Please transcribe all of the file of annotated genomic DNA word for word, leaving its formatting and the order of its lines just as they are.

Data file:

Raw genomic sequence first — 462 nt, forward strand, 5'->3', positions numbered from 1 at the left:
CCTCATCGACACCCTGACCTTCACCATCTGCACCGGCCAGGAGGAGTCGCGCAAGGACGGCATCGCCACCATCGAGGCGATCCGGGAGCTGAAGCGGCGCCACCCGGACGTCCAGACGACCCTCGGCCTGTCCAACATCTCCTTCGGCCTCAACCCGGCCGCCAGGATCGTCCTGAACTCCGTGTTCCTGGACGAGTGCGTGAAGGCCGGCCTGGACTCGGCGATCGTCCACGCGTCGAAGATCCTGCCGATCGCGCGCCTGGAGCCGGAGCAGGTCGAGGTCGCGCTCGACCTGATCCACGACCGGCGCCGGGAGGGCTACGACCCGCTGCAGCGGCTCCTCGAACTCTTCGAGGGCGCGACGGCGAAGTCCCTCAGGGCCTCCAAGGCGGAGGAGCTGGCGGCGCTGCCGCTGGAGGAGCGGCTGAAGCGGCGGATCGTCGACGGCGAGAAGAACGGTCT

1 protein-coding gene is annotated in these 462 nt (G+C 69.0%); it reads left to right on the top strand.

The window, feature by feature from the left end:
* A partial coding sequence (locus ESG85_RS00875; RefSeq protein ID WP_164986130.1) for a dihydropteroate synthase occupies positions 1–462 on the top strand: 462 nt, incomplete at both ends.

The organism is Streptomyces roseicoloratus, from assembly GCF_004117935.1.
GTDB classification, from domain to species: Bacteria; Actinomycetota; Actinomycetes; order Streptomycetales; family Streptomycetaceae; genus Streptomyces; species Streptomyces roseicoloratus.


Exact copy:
Raw genomic sequence first — 462 nt, forward strand, 5'->3', positions numbered from 1 at the left:
CCTCATCGACACCCTGACCTTCACCATCTGCACCGGCCAGGAGGAGTCGCGCAAGGACGGCATCGCCACCATCGAGGCGATCCGGGAGCTGAAGCGGCGCCACCCGGACGTCCAGACGACCCTCGGCCTGTCCAACATCTCCTTCGGCCTCAACCCGGCCGCCAGGATCGTCCTGAACTCCGTGTTCCTGGACGAGTGCGTGAAGGCCGGCCTGGACTCGGCGATCGTCCACGCGTCGAAGATCCTGCCGATCGCGCGCCTGGAGCCGGAGCAGGTCGAGGTCGCGCTCGACCTGATCCACGACCGGCGCCGGGAGGGCTACGACCCGCTGCAGCGGCTCCTCGAACTCTTCGAGGGCGCGACGGCGAAGTCCCTCAGGGCCTCCAAGGCGGAGGAGCTGGCGGCGCTGCCGCTGGAGGAGCGGCTGAAGCGGCGGATCGTCGACGGCGAGAAGAACGGTCT

1 protein-coding gene is annotated in these 462 nt (G+C 69.0%); it reads left to right on the top strand.

The window, feature by feature from the left end:
* A partial coding sequence (locus ESG85_RS00875; RefSeq protein ID WP_164986130.1) for a dihydropteroate synthase occupies positions 1–462 on the top strand: 462 nt, incomplete at both ends.

The organism is Streptomyces roseicoloratus, from assembly GCF_004117935.1.
GTDB classification, from domain to species: Bacteria; Actinomycetota; Actinomycetes; order Streptomycetales; family Streptomycetaceae; genus Streptomyces; species Streptomyces roseicoloratus.